The accessibility of the schools was defined as poor, moderate, and high. Schools were poorly accessible when only one school per day can be surveyed. Schools were moderately and highly accessible when 2 and 3 schools per day can be surveyed, respectively. In each scenario of school accessibility, 50 subjects are randomly selected per school.
The total operational costs for one team to be on the road for 12 weeks across the different levels of school accessibility are summarized in Table 7. When samples are processed individually, the estimated operational costs were US$ 12,161.3 when schools are poorly accessible, US$ 12,801.0 when schools are moderately accessible and US$ 13,590.8 when schools are highly accessible. Applying a pooled examination strategy reduced the costs by approximately 11%, regardless of the accessibility of schools.
The accessibility of the schools was defined as poor, moderate and high. Schools are poorly accessible when only one school per day can be surveyed. Schools are moderately and highly accessible when 2 and 3 schools per day can be surveyed, respectively. In each scenario of school accessibility, 50 subjects are randomly selected per school.
The one-way sensitivity analysis, presented in the Figs 3 and 4, demonstrates the main cost drivers. Overall, car hire had the largest impact on total costs, followed by salaries (Fig 3). Varying these parameters resulted in a relative change in operational costs of approximately 4% and 3%, respectively. The impact of the other parameters did not exceed 2% (fuel: 0.7%– 1.6%; material: 0.0–0.2%; data entry: 0.0–0.0%).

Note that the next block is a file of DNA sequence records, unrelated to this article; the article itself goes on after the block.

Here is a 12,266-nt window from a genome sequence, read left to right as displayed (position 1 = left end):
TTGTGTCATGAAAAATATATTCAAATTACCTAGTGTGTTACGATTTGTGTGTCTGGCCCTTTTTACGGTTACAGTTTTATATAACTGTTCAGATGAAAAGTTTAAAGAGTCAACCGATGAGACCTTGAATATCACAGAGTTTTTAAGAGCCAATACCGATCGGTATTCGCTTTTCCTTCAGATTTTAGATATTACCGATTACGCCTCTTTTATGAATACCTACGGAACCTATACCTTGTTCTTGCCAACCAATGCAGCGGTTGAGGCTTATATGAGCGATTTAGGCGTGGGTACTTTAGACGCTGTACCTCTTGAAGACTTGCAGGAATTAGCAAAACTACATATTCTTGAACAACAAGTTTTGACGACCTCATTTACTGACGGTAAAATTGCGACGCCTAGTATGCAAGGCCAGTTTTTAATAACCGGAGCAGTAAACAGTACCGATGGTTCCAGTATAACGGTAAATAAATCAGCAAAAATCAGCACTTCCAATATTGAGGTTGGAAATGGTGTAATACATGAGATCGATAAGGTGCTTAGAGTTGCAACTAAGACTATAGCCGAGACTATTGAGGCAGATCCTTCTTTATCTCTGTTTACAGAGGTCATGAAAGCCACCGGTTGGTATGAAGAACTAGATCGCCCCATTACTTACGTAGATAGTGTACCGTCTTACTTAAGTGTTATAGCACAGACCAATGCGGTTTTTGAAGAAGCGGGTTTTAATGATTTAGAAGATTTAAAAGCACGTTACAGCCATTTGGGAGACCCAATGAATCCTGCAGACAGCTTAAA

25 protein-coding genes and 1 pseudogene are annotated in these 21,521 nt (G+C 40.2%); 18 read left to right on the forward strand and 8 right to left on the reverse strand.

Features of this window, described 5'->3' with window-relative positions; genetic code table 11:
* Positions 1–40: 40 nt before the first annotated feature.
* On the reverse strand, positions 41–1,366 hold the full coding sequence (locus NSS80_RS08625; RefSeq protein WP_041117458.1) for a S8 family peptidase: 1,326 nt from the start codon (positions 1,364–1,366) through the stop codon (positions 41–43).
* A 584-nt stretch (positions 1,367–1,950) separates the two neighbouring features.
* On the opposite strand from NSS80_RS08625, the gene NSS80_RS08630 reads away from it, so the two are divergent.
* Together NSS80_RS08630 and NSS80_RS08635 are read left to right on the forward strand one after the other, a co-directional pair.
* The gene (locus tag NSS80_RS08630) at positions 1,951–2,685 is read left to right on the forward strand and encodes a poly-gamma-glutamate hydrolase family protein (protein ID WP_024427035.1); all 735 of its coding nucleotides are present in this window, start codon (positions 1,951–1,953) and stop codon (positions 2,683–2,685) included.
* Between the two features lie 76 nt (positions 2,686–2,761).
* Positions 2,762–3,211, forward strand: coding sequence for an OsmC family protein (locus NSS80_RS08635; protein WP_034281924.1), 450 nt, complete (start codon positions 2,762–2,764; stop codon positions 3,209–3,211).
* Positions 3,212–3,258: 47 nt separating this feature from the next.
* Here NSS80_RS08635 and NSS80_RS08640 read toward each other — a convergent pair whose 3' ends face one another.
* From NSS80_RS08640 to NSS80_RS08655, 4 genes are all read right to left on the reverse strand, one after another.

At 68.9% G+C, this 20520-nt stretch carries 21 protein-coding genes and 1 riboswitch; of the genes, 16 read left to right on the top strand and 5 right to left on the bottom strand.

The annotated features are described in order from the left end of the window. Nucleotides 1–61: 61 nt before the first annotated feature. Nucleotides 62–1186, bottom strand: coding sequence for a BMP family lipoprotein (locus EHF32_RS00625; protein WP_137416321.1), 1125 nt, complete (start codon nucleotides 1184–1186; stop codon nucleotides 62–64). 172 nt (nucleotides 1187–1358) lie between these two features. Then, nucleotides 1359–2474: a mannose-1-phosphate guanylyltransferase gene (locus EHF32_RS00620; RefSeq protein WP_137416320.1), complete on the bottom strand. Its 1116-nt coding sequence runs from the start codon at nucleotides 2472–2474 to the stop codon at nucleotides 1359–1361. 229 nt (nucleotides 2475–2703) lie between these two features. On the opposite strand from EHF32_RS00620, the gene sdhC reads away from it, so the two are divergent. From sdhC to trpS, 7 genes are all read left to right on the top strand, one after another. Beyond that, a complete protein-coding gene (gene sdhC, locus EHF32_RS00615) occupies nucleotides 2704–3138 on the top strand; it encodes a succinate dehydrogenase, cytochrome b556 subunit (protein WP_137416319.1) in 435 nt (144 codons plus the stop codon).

Each of the six tornado plots represents the impact of material, salary, data entry, school teachers’ fees, car rental, and fuel on the total operational costs for both an individual (top graphs) and a pooled (bottom graphs) examination strategy for three levels of school accessibility (poor, moderate, and high). White bars represent the relative change in operational costs when the expenses are increased by 10%, black bars represent the relative change in operational costs when the expenses are decreased by 10%. The relative change in operational costs equaled 100% x (1 –operational costs when the expenses varied with 10% / initial operational costs). A negative value indicates an increase in operational costs, a positive indicates a decrease in operational costs.